An essential component of this anatomy is recurrent left, and right laryngeal nerves, whose injury to these nerves presents an obvious risk for thyroid surgery. The right recurrent laryngeal nerve is more susceptible to injury, but bilateral nerve damage can also occur. Due to the nerve’s closeness to the thyroid gland, doctors look at the larynx during thyroid surgery to prevent nerve damage. Nerves are responsible for motor function and feeling of the larynx (“voice box”). Therefore, injury to this nerve can cause hoarseness, disturbed voice list, loss of voice, difficulty swallowing or breathing.
Who is eligible for minimally invasive thyroid surgery?
One of the problems with minimally invasive thyroid surgery is that not all patients are eligible for this procedure. In general, patients are considered suitable for minimally invasive thyroid surgery if they have small thyroid nodules, thyroid volume is less than 20ml (this is usually determined by ultrasound) if they have not had previous throat surgery or therapy or neck radiation if the patient does not have thyroiditis. Patients with malignancy are usually treated with open thyroidectomy. Patients best suited for minimally invasive thyroid surgery have small nodules located in the regular or slightly enlarged thyroid gland.
The results of minimally invasive thyroid surgery
Open thyroidectomy is a safe procedure with few complications and yields good results for patients. The main problem with open procedures is that sometimes the patient is dissatisfied with the appearance of scars. Minimally invasive thyroid surgery was developed to reduce the size of the neck scar. The minimally invasive thyroid surgery results in carefully selected patients are promising candidates suitable for minimally invasive surgery. Sometimes chosen patients for minimally invasive surgery are not eligible for this procedure (usually because their thyroid gland is too large) are converted to open procedures for the best results.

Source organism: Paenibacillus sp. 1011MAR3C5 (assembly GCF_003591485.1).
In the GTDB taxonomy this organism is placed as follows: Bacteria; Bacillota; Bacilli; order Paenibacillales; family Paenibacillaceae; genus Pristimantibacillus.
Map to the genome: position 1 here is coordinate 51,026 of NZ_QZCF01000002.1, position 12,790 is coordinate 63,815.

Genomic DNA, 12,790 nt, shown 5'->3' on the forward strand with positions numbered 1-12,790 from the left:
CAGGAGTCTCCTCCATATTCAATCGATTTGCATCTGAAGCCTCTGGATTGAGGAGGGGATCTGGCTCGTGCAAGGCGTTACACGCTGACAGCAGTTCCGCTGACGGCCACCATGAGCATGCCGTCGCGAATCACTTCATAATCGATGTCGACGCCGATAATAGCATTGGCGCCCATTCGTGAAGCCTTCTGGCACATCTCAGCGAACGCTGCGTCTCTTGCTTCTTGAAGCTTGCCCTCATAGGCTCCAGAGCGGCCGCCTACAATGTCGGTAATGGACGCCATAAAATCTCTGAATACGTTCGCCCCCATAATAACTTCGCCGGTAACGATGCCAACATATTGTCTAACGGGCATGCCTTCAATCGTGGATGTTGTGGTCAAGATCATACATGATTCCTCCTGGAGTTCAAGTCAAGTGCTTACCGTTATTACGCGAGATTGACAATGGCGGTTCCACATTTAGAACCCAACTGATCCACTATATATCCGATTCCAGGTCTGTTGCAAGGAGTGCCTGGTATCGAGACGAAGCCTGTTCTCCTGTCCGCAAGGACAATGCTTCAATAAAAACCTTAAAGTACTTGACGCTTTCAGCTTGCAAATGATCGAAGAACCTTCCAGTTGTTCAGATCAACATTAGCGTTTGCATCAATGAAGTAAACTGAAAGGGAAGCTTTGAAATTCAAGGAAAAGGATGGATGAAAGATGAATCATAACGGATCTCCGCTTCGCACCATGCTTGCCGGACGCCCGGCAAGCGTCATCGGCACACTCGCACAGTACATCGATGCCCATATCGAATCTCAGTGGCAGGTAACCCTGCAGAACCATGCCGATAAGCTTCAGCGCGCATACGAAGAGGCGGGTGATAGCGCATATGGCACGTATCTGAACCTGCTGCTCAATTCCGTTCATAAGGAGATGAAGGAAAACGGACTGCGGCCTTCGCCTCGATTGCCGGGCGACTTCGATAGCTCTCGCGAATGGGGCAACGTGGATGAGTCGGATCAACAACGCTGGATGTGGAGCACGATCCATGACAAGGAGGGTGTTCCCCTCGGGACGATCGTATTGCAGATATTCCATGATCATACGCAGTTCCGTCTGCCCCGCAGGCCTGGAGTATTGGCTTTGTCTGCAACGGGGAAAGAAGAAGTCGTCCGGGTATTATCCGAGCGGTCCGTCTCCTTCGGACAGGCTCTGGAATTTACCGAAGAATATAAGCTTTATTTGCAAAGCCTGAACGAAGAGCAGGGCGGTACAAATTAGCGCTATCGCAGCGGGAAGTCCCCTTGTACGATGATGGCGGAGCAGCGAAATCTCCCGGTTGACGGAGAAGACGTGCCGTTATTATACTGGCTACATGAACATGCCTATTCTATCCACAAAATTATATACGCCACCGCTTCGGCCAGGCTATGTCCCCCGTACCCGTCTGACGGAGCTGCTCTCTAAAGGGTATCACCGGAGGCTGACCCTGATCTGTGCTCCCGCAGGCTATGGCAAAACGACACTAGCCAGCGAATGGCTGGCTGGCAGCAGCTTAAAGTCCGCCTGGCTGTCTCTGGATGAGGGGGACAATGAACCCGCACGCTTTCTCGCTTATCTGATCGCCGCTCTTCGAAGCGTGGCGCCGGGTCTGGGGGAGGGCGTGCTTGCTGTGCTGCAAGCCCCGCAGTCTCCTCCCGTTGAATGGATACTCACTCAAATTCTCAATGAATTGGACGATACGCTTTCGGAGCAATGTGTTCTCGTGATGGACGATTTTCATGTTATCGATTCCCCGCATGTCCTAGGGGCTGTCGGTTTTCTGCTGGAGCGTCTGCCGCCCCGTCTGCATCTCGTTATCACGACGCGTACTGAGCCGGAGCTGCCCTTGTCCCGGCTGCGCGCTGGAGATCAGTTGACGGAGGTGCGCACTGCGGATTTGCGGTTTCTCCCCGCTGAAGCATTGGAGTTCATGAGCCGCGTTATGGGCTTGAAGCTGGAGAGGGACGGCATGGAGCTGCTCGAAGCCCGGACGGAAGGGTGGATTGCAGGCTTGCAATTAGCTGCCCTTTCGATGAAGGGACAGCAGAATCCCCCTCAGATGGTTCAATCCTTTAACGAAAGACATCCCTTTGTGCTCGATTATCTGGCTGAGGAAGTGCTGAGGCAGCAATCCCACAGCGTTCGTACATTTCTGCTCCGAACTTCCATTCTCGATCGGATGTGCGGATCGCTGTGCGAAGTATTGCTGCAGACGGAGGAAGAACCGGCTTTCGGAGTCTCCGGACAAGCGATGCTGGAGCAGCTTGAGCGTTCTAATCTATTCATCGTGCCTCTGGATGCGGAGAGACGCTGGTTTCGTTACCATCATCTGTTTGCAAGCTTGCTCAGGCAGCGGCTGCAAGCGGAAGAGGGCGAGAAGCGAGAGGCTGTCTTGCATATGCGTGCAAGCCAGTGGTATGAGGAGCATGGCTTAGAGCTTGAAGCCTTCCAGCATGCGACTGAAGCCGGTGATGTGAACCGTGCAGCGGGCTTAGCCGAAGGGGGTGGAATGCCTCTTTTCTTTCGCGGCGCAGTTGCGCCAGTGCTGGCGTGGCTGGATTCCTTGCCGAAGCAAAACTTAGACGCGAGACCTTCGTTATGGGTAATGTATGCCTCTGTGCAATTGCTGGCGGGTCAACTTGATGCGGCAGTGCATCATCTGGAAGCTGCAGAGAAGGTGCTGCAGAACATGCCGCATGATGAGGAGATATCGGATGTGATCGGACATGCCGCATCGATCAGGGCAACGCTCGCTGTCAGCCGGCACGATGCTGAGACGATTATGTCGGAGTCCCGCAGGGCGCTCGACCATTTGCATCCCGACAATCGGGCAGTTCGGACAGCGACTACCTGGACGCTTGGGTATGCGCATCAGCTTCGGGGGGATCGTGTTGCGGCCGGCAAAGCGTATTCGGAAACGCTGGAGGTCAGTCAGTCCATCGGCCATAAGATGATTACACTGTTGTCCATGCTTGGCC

Patients undergoing minimally invasive surgery are usually observed at night in the hospital for any complications. This is also the standard for many patients undergoing open procedures. The rates of complications, including postoperative bleeding, recurrent laryngeal paralysis, and hypocalcemia after minimally invasive thyroid, are comparable to open procedures. The minimally invasive technique can be associated with better cosmetic results and less postoperative pain.
MIVAT and MIT is a safe and effective procedure which is clearly described as “minimally invasive”. It seems that MIVAT will survive the era of innovative technology and thyroid scar surgery.
Minimally invasive thyroidectomy is a procedure that very few surgeons perform daily. The operation in a competent surgeon’s hands produces excellent results with minimal downtime and most thyroid nodules, hyperthyroidism, goitre, and thyroid cancer can be treated with minimally invasive thyroid surgery. Every week the patient flies around the country to see Dr Venu Gopal Pareek. Most patients arrive the day before surgery and fly or drive 24-48 hours after surgery. Contact Dr Venu Gopal Pareek for best treatment at 091777 77715, and He has highly trained nurses and staff, and he handles this operation 5-10 times a week.